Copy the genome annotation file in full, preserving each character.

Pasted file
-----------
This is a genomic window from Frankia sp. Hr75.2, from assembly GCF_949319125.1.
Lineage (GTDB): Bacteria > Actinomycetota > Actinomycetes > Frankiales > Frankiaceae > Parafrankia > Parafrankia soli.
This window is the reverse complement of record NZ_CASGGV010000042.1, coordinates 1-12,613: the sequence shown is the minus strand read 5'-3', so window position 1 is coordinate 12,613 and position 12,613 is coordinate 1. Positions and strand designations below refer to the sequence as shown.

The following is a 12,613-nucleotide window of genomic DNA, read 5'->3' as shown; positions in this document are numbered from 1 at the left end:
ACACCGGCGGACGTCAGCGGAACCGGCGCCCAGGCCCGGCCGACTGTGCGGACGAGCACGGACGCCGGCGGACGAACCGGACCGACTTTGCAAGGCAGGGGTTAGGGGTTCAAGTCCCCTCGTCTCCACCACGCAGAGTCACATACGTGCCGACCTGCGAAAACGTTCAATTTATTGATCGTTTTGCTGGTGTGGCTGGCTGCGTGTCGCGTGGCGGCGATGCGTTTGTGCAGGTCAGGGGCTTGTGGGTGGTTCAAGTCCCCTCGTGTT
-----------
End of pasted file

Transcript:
This is a genomic window from Frankia sp. Hr75.2, from assembly GCF_949319125.1.
Lineage (GTDB): Bacteria > Actinomycetota > Actinomycetes > Frankiales > Frankiaceae > Parafrankia > Parafrankia soli.
This window is the reverse complement of record NZ_CASGGV010000042.1, coordinates 1-12,613: the sequence shown is the minus strand read 5'-3', so window position 1 is coordinate 12,613 and position 12,613 is coordinate 1. Positions and strand designations below refer to the sequence as shown.

The following is a 12,613-nucleotide window of genomic DNA, read 5'->3' as shown; positions in this document are numbered from 1 at the left end:
ACACCGGCGGACGTCAGCGGAACCGGCGCCCAGGCCCGGCCGACTGTGCGGACGAGCACGGACGCCGGCGGACGAACCGGACCGACTTTGCAAGGCAGGGGTTAGGGGTTCAAGTCCCCTCGTCTCCACCACGCAGAGTCACATACGTGCCGACCTGCGAAAACGTTCAATTTATTGATCGTTTTGCTGGTGTGGCTGGCTGCGTGTCGCGTGGCGGCGATGCGTTTGTGCAGGTCAGGGGCTTGTGGGTGGTTCAAGTCCCCTCGTGTT